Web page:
- In this emergency Herod appealed to Tiberius, with whom he was a favorite, and the emperor commanded Vitellius, the governor of Syria, to proceed against Aretas. The death of Tiberius interrupted operations, and under Caligula friendship existed between Aretas and the Romans.
- Josephus gives the account of Herod’s banishment in his Antiquities XVIII. 7. 2, but names Lyons instead of Vienne as the place of his exile. Eusebius here confounds the fate of Herod with that of Archelaus, who was banished to Vienne (see above, chap. 9, note 1).
- Ant.XVIII. 5. 2. This passage upon John the Baptist is referred to by Origen in his Contra Cels. I. 47, and is found in all our mss. of Josephus. It is almost universally admitted to be genuine, and there is no good reason to doubt that it is, for such a dispassionate and strictly impartial account of John could hardly have been written by a Christian interpolator.
- Josephus differs with the Evangelists as to the reason for John’s imprisonment, but the accounts of the latter bear throughout the stamp of more direct and accurate knowledge than that of Josephus. Ewald remarks with truth, “When Josephus, however, gives as the cause of John’s execution only the Tetrarch’s general fear of popular outbreaks, one can see that he no longer had perfect recollection of the matter. The account of Mark is far more exact and instructive.”
- Machæra was an important fortress lying east of the northern end of the Dead Sea. It was the same fortress to which the daughter of Aretas had retired when Herod formed the design of marrying Herodias; and the word “aforesaid” refers to Josephus’ mention of it in that connection in the previous paragraph.
- Ant.XVIII. 3. 3. This account occurs before that of John the Baptist, not after it. It is found in all our mss. of Josephus, and was considered genuine until the sixteenth century, but since then has been constantly disputed. Four opinions are held in regard to it; (1) It is entirely genuine. This view has at present few supporters, and is absolutely untenable. A Christian hand is unmistakably apparent,—if not throughout, certainly in many parts; and the silence in regard to it of all Christian writers until the time of Eusebius is fatal to its existence in the original text. Origen, for instance, who mentions Josephus’ testimony to John the Baptist in Contra Cels. I. 47, betrays no knowledge of this passage in regard to Christ. (2) It is entirely spurious. Such writers as Hase, Keim, and Schürer adopt this view. (3) It is partly genuine and partly interpolated. This opinion has, perhaps, the most defenders, among them Gieseler, Weizsäcker, Renan, Edersheim, and Schaff. (4) It has been changed from a bitter Jewish calumny of Christ to a Christian eulogy of him. This is Ewald’s view. The second opinion seems to me the correct one. The third I regard as untenable, for the reason that after the obviously Christian passages are omitted there remains almost nothing; and it seems inconceivable that Josephus should have given so colorless a report of one whom the Jews regarded with such enmity, if he mentioned him at all. The fourth view might be possible, and is more natural than the third; but it seems as if some trace of the original calumny would have survived somewhere, had it ever existed. To me, however, the decisive argument is the decided break which the passage makes in the context; §2 gives the account of a sedition of the Jews, and §4 opens with the words, “About the same time also another sad calamity put the Jews into disorder”; while §3, containing the account of Christ, gives no hint of sedition or disorder among the Jews. It has been suggested that Eusebius himself, who is the first one to quote this passage, introduced it into the text of Josephus. This is possible, but there is no reason to suppose it true, for it is contrary to Eusebius’ general reputation for honesty, and the manner in which he introduces the quotation both here and in his Dem. Evang. III. 5 certainly bears every mark of innocence; and he would scarcely have dared to insert so important an account in his History had it not existed in at least some mss. of Josephus. We may be confident that the interpolation must have been made in the mss. of Josephus before it appeared in the History. For a brief summary of the various views upon the subject, see Schaff’s Church History, Vol. I. p. 9 sq., and Edersheim’s article on Josephus in Smith and Wace’s Dict. of Christian Biography. Compare also Heinichen’s Excursus upon the passage in his edition of Eusebius, Vol. III. p. 623–654.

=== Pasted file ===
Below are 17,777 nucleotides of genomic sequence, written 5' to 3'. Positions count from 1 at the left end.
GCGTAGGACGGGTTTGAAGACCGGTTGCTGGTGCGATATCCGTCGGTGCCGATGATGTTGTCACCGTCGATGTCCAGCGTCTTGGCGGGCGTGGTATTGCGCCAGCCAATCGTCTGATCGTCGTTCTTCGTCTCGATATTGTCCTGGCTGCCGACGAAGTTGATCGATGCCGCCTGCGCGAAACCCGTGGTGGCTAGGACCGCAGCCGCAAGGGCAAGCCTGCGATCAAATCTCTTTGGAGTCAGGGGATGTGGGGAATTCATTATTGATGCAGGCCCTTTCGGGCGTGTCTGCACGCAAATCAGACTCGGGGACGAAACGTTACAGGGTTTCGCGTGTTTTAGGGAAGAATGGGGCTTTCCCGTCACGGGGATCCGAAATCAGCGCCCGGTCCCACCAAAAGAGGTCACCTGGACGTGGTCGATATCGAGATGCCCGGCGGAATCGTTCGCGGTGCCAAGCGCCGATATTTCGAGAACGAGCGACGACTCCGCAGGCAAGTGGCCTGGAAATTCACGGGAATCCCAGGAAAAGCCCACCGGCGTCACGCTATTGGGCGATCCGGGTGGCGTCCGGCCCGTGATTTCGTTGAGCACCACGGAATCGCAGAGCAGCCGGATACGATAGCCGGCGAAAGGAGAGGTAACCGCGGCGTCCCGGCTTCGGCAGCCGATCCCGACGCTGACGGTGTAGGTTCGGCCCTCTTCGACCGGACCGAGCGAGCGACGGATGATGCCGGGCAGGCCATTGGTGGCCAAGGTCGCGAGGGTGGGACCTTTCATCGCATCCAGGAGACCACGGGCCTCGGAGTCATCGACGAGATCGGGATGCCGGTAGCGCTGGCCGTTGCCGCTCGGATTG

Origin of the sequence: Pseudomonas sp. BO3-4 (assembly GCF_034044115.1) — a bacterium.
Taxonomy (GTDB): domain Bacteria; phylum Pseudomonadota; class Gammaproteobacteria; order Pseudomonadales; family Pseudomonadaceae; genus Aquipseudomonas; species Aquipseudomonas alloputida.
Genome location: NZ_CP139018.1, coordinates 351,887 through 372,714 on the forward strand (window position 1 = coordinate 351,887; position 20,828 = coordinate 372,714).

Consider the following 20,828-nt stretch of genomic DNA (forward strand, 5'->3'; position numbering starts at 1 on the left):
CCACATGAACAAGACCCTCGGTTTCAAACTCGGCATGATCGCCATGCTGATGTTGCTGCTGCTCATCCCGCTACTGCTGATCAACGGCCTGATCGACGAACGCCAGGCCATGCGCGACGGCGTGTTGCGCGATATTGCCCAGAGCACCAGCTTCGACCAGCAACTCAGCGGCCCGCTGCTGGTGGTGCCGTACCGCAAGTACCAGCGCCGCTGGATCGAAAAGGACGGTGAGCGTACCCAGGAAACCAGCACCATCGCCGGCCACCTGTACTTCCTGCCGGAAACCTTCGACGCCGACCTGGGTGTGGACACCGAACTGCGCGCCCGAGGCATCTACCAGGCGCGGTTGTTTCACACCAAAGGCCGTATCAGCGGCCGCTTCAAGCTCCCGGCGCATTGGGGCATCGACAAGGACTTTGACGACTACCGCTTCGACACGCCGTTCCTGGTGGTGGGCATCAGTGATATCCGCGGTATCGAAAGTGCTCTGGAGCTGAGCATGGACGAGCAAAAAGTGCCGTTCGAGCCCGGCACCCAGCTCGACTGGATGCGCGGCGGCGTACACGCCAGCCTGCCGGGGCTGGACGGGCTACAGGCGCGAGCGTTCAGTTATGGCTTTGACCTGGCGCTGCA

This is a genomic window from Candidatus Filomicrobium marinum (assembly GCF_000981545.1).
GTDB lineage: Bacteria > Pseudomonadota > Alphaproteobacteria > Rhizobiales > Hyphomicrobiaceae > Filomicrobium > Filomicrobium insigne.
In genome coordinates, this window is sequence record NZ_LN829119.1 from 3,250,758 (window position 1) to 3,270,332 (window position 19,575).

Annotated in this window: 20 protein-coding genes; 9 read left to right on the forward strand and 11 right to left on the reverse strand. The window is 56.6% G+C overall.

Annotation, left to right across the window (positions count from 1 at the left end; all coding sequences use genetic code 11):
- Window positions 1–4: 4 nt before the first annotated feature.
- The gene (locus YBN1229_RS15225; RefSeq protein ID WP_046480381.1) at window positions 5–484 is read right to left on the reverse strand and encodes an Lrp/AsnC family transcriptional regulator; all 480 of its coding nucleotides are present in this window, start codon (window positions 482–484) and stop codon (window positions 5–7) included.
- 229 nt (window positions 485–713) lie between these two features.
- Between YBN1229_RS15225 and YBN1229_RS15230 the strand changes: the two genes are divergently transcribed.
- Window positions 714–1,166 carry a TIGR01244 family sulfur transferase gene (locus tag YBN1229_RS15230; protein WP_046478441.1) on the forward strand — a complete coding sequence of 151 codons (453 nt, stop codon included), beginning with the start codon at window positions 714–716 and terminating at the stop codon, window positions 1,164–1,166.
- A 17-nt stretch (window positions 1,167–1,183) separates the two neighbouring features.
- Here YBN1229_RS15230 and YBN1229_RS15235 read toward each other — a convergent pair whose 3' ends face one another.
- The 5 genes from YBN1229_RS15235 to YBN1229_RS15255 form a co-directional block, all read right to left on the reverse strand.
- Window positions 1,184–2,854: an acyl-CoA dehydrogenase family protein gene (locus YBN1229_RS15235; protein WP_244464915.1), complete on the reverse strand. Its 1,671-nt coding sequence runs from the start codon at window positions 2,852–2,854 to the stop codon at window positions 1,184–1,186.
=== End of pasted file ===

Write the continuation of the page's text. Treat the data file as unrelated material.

- See chap. 9, note 8, above.